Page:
The fact that the propelling force in punting is entirely applied at one side has a natural tendency to drive the boat away from the side on which the pole is being used. If, when punting down the left-hand side of the river, the punt's nose shows a pronounced tendency to run into the bank, more pressure must be exercised, and the punt gently "pinched" with the pole, during the after part of the stroke.
If, however, the nose of the punt insists upon swinging out into midstream, the hands on the pole while passing the body must describe a slight outward curve, instead of passing in a straight line across the chest. This will serve to draw the nose of the boat into the bank, and so straighten her again.
At first the punter will much exaggerate these two movements, but after a little practice they become second nature, and the punter will find herself able to steer a straight course by means of a gentle pressure on the side of the punt, or by the passage of the hands just inside or just outside the punt, without altering the time of her stroke or relaxing pressure.
When the steering of a punt can be performed down stream, try punting up stream, then, but not before then, when a certain amount of speed in punting has been acquired, it will be necessary to master the art of suddenly stopping the boat in an emergency to avoid collisions with other craft. This is very easily performed by shooting the iron end of the pole forward in a slanting position, and bringing a reverse of the usual pushing movement to bear on it with both hands held rather far apart.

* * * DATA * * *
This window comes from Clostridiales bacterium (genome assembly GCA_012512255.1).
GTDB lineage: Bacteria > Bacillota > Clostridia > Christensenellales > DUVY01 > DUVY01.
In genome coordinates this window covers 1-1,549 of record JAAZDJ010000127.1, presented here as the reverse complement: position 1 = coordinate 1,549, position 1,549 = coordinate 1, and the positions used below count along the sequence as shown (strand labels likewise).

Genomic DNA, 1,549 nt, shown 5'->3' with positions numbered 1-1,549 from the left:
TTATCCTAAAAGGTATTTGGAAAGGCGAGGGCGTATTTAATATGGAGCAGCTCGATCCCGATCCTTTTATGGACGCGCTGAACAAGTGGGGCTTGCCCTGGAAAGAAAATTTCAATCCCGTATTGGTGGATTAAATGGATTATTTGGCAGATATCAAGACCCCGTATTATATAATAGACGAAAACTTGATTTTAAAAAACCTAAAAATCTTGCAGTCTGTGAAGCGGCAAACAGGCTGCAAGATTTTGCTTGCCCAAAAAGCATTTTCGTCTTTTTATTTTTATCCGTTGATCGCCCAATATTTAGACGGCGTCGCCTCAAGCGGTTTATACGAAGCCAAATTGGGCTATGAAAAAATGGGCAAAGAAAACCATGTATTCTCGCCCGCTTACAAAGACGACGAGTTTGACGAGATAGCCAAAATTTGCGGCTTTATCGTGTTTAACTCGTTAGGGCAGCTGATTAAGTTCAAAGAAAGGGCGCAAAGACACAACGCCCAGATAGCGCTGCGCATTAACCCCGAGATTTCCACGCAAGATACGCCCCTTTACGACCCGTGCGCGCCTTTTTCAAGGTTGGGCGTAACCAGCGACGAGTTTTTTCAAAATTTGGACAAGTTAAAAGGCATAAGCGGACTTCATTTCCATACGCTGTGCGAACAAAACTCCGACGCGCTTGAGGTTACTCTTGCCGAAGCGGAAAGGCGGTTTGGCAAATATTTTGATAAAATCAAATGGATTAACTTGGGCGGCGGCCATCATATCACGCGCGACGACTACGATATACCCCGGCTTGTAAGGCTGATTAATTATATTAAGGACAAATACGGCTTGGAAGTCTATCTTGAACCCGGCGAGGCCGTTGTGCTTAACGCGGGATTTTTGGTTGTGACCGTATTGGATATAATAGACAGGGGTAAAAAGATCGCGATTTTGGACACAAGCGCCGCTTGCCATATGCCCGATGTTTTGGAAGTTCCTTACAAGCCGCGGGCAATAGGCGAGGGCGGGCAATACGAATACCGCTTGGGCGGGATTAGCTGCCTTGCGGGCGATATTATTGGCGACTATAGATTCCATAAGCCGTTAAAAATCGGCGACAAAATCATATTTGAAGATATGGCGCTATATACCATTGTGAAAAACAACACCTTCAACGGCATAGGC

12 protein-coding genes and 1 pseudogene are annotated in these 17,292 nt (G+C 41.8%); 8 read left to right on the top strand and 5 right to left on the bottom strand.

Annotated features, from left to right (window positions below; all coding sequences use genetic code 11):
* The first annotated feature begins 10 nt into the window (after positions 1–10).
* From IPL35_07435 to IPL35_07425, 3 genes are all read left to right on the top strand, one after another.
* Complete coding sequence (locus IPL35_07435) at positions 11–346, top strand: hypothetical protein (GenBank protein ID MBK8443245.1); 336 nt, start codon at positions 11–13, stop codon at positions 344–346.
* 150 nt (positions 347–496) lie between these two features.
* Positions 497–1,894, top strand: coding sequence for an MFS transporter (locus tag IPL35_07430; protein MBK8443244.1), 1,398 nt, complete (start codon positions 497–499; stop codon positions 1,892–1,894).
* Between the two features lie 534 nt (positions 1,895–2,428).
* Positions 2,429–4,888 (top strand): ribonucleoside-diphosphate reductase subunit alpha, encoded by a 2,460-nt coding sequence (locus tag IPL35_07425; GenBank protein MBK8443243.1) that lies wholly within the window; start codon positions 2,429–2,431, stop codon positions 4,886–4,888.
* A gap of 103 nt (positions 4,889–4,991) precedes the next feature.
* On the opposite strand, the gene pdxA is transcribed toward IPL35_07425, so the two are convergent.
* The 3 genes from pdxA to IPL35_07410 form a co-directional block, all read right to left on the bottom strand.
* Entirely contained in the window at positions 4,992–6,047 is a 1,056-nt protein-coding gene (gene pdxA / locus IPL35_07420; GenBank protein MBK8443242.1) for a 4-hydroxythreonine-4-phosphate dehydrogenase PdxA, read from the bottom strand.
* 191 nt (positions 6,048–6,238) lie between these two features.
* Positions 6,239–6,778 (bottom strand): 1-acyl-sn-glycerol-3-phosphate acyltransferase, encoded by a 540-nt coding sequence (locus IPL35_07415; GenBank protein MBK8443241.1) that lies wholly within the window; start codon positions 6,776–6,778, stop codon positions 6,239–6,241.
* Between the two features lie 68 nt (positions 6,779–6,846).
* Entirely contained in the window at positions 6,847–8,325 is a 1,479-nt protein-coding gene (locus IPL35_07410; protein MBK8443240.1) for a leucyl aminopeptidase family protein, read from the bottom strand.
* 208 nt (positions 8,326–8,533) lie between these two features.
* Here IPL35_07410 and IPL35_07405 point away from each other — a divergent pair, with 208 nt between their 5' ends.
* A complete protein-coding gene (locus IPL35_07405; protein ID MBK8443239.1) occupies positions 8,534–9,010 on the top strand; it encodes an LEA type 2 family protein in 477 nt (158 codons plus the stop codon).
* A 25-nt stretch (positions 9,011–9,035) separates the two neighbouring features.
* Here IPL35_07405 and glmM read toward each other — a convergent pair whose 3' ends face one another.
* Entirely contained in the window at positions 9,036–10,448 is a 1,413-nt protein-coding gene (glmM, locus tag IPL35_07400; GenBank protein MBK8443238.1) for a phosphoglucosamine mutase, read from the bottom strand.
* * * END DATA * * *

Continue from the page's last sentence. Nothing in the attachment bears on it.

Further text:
The usual way to turn a punt is to "swing" her round. When going down stream, in order to turn round hold the pole with the iron end in the water at right angles to the punt, which will swing round towards it. If the impetus is not sufficient to turn her completely round, give a shove or two on the bottom of the river in the usual way, and when the head of the boat is facing up stream, steady her by dropping the pole rather wide and drawing it inwards, to prevent her from swinging round again.
The best kit for punting consists of a very plainly made linen blouse and skirt (such as are shown in the frontispiece of this part of Every Woman's Encyclopaedia), the blouse cut so as to allow absolute freedom to the arms, indiarubber-soled shoes, to prevent their slipping during the punting stroke, and a rather stiff-brimmed but shady hat trimmed with a wreath of green leaves or a big ribbon bow to match the colour of the dress. Rings must be discarded, for if worn while punting they blister the hands, and all jewellery is out of place on the river. Needless to say, elaborately trimmed muslin frocks should all be avoided, except for occasions such as Eights Week or Henley Regatta, when garden party attire is often worn.
To turn, hold the pole at right angles to the punt, which will swing round towards it. If the impetus is insufficient, a shove or two on the bottom, of the river will achieve the desired result